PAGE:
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How To Get Book Blurbs/Testimonials For Your Book Cover

Most books have book blurbs on the book jacket, giving it instant credibility. As a first-time author, how do you get quotes from popular authors for the cover of your book? Here's how.

How do I get quotes from popular authors for the cover of my book? Most books have them, but I'm not sure how first-time authors get them. —Anonymous

how to get book blurbs

Testimonials (or blurbs, as they’re known in the industry) are an important part of the publishing equation. Getting the right blurb from the right person can give your work credibility, which helps entice potential readers as well as the buyers for retail chains.

There are a few approaches to securing blurbs from well-known people. The first is to have your agent (or your publisher) reach out to the famous person of your choice on your behalf. Agents (and publishers) are connected and have friendly relationships with others in the industry, so they know who to contact and what to say. I provided my agent with a “wish list” of writers I wanted to blurb my humorous parenting book, Oh Boy, You’re Having a Girl. (Always target prominent voices in your genre whose opinions will carry weight with readers.) My top choice was my writing idol, Dave Barry, so my agent asked me to write a paragraph about why his blurb would mean so much to me. She used it to reach out to his agent. Within a week Barry had agreed to look at the book and, shortly after, wrote the wonderful blurb that now adorns the top of my cover.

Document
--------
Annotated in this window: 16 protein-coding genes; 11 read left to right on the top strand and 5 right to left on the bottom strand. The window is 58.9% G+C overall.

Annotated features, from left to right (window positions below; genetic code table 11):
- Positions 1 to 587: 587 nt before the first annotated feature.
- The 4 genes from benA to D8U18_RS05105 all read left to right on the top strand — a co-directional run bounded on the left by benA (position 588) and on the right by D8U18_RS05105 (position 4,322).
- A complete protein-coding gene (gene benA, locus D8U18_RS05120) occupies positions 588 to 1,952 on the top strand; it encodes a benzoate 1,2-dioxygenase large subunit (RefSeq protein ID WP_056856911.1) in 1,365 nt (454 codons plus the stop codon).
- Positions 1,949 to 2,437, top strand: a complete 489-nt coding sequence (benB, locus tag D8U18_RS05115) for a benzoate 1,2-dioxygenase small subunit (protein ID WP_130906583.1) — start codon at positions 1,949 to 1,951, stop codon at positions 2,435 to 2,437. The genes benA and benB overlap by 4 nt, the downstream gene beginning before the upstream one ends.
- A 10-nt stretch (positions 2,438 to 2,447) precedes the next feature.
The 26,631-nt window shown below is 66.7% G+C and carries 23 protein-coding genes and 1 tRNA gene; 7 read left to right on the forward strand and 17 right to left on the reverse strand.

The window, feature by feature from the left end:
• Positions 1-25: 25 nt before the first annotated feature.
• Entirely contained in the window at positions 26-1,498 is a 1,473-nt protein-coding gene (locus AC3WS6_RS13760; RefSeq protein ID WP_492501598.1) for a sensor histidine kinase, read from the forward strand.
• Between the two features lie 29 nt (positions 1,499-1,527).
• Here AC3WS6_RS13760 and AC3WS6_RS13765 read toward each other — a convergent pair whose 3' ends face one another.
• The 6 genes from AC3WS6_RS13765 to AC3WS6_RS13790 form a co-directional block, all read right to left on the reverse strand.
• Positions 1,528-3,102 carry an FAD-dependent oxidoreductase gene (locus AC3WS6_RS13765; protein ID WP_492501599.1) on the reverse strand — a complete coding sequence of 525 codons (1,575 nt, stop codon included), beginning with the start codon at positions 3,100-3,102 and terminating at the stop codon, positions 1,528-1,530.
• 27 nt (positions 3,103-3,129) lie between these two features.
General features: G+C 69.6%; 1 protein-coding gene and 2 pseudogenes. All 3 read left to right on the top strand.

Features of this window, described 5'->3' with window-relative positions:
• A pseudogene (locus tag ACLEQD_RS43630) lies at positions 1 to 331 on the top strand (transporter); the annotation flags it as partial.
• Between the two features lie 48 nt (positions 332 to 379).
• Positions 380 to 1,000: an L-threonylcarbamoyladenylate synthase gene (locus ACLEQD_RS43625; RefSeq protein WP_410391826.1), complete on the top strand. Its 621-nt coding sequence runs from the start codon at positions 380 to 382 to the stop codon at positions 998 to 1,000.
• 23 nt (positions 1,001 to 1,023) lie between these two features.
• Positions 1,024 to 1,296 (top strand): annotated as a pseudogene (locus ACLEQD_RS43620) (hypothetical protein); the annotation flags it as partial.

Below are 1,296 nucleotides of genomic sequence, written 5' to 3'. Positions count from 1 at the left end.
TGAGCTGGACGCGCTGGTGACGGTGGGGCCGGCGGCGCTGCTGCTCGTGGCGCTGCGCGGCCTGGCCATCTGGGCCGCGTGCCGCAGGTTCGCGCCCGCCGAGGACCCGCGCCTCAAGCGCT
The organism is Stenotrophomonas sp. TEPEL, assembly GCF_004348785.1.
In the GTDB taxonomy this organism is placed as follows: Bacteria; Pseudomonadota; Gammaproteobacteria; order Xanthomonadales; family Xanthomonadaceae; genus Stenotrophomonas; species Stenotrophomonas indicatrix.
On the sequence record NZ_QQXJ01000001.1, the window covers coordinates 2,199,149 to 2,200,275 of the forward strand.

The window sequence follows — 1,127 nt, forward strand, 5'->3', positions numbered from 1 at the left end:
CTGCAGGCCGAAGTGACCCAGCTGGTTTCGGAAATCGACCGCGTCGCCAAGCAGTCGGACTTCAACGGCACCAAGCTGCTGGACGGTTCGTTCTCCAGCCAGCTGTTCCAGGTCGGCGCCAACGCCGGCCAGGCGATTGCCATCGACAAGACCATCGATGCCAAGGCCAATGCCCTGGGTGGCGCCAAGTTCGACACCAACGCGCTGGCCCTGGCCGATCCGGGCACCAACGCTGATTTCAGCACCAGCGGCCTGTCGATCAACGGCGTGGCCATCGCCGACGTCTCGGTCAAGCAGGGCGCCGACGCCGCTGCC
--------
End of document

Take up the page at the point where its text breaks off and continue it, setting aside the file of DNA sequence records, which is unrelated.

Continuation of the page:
[How Long Should Novel Chapters Be? Click here to find out.]

If, say, you self-published, or your agent/publisher isn’t having any luck, you can also attempt to contact your dream blurber directly. Thanks to social media, blogs and Google, you can find (nearly) anyone’s contact information pretty easily. (Also, if you know someone with a connection to your hopeful blurber, ask for help!) Send a polite letter explaining who you are, what your book is about and why you’d love to have a blurb from that person. Attach a copy of your book’s page proofs, which your publisher should be able to supply. After my agent had little luck reaching out to humor writer Dan Zevin, I dug up his contact info and wrote him a note, and soon he responded—agreeing to take a look!

If you do contact a potential blurber personally and don’t hear anything for three weeks, feel free to follow up once. If you still don’t get a response, it’s probably best to move on.

Keep in mind, the majority of famous people will say no. It can be for any number of reasons—too busy, doesn’t like to write blurbs, etc. (I was turned down several times.) Don’t get discouraged; it’s just part of the business. Keep a running list of people you would love to have quoted on your book jacket and continue to reach out. Like anything in publishing, this is a numbers game—the more authors you contact, the more likely you’ll get the killer blurb of your writerly dreams.

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Brian A. Klems is the editor of this blog, online editor of Writer's Digest and author of the popular gift bookOh Boy, You're Having a Girl: A Dad's Survival Guide to Raising Daughters.

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